Losing your Virginity - a Girl's Guide to First Time Sex
Virginity is differently evaluated in different cultures. In some it merely refers to a state of never having sexual intercourse while in others it may be inseparable from notions of purity and honor. At its most simple, losing your virginity implies having sex for the first time and if you are a girl, here are a few things to keep in mind.
A virgin is usually defined as someone who has never engaged in sexual intercourse. Among girls, the absence of an intact hymen – the thin membrane partially or wholly covering the vaginal orifice – is conventionally taken as the evidence of having had sex and therefore loss of virginity. This is because in most cases of first-time sexual intercourse, the hymen gets torn. However a girl can rupture her hymen without having engaged in sex at all. Strenuous physical activities like cycling, swimming or horse-riding as well as certain practices like masturbation with a foreign object can lead to a ruptured hymen. Conversely a girl can engage in oral or other forms of non-vaginal sex without having any impact on the hymen. All this essentially means that losing your virginity may or may not be related to a broken hymen.
Now that you have got the confusing implications about virginity out of the way, go ahead to find out what you can expect before, during and after having a first time sexual intercourse.
Before engaging in sex for the first time, consider your reasons for doing so. Are you doing it under some kind of pressure from your peers, your partner or to make someone happy? If you are unsure about the rightness of the act or worried about reactions from your family, pastor, teacher, just hold yourself back. It is your body and your decision and you have every right to take all the time in the world to go about it. Sexual intercourse for the first time should be an act of pleasure, love and trust – see if that is how you are feeling right now. If not, the act is likely to leave you with unpleasant memories and regrets. Decide to go for it only when you feel completely ready and not before that.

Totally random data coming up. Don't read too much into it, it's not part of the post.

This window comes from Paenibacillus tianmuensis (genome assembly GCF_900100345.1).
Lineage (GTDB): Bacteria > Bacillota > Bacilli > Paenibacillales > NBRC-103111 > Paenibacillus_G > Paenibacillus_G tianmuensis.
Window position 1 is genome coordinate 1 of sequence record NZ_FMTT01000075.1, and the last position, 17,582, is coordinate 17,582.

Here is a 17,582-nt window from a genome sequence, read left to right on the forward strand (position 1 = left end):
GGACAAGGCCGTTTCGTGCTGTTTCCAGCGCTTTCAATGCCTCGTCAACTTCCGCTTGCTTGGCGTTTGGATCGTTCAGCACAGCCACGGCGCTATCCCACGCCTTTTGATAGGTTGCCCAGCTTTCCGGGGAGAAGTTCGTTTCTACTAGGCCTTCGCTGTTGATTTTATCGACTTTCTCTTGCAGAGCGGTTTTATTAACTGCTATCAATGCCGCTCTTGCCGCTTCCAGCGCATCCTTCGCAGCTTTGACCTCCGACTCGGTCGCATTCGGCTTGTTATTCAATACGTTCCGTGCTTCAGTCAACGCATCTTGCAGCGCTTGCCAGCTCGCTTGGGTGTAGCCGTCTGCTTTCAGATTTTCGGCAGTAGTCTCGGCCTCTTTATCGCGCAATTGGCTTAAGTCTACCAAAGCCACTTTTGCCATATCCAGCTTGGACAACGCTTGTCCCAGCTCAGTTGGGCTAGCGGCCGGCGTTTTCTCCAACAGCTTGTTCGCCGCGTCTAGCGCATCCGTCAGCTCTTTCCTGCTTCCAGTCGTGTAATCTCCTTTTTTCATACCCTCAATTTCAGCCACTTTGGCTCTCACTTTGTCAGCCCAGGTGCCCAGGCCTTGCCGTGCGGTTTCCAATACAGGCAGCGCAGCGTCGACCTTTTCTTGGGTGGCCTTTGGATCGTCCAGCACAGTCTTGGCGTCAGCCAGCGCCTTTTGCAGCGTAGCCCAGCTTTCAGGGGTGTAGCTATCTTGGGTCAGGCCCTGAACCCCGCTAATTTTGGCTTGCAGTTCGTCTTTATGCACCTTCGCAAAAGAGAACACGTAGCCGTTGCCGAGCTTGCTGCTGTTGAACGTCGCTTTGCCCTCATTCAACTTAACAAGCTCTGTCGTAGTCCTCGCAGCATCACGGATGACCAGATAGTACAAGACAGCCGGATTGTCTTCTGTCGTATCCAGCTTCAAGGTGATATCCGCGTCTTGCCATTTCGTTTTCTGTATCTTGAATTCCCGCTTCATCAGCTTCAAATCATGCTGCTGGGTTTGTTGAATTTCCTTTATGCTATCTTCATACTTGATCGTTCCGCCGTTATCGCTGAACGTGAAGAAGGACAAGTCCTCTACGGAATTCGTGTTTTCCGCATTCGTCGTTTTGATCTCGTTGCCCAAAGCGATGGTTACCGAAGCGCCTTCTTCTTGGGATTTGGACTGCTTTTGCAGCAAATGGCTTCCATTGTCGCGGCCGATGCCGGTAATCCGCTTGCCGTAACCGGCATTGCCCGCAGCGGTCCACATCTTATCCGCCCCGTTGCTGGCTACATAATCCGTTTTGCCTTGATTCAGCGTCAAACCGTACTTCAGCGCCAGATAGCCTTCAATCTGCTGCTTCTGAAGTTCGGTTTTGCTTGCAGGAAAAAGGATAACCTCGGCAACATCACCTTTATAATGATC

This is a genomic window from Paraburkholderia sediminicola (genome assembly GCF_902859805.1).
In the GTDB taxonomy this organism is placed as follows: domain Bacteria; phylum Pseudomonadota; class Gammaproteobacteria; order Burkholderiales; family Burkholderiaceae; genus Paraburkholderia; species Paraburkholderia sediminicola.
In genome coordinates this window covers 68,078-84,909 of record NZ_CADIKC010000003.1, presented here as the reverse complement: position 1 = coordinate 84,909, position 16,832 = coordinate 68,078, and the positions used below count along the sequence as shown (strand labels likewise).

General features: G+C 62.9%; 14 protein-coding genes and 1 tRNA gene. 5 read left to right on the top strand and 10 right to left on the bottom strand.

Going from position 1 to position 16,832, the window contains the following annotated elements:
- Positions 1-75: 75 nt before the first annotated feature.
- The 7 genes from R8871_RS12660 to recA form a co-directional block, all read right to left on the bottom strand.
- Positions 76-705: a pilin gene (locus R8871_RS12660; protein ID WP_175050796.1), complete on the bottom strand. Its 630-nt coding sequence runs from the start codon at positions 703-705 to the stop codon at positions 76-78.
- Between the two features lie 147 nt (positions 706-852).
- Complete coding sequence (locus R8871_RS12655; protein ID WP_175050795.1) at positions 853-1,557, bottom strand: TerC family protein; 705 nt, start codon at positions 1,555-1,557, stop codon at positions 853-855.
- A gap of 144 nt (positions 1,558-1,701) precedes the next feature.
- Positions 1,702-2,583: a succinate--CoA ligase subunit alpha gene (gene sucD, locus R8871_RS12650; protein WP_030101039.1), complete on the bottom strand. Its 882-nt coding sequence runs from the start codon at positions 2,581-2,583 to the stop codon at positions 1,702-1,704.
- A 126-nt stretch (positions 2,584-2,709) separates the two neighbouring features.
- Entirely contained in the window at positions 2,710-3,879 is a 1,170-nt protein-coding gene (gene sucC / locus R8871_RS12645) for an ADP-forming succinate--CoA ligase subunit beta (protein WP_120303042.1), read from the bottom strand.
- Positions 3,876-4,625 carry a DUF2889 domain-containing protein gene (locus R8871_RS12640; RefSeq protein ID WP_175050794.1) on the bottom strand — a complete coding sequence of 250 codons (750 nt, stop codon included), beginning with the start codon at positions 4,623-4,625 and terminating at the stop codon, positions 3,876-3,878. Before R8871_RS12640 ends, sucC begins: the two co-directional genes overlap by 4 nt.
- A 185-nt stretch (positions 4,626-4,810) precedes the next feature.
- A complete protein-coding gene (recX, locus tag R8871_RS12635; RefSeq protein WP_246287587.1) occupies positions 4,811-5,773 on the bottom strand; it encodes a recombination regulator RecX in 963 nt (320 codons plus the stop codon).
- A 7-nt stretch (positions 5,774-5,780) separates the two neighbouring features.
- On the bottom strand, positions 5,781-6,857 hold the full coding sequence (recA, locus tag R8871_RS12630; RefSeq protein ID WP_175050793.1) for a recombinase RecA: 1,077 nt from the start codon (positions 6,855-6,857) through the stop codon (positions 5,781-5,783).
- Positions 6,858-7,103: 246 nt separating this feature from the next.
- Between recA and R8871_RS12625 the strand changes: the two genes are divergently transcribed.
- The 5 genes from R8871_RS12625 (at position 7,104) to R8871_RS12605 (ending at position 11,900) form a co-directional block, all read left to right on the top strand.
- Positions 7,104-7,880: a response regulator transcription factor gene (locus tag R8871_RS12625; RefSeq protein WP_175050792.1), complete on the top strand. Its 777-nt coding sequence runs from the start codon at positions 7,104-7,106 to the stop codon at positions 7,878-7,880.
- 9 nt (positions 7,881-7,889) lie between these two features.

While having sex for the first time, the most important thing is to know what is safe. You must absolutely insist on the use of a condom by your partner. This is not only because a condom provides protection from unplanned pregnancies, but more significantly it protects you from a host of sexually transmitted diseases. More commonly known as STDs, these can infect you in case of unprotected sex and even leave you with long-term negative consequences like chronic infections of the urinary tract, the reproductive system and infertility. Most importantly used of condom will help you to avoid being exposed to HIV and vastly reduce the chances of getting AIDS, which is still a fatal condition. Remember to use a condom even if you are not engaging in vaginal sex. Certain STDs like herpes can infect a person orally and so it is crucial for your health that you are well protected. These days there are various kinds of condoms in the market, depending on size, material, lubrication and even according to color and flavor. Finally remember that safe sex is not only your partner’s responsibility and if necessary, you should be able to buy or carry a condom with you. Don’t worry about this making you look easy – in fact it will only make you appear mature enough to be responsible for yourself and your partner.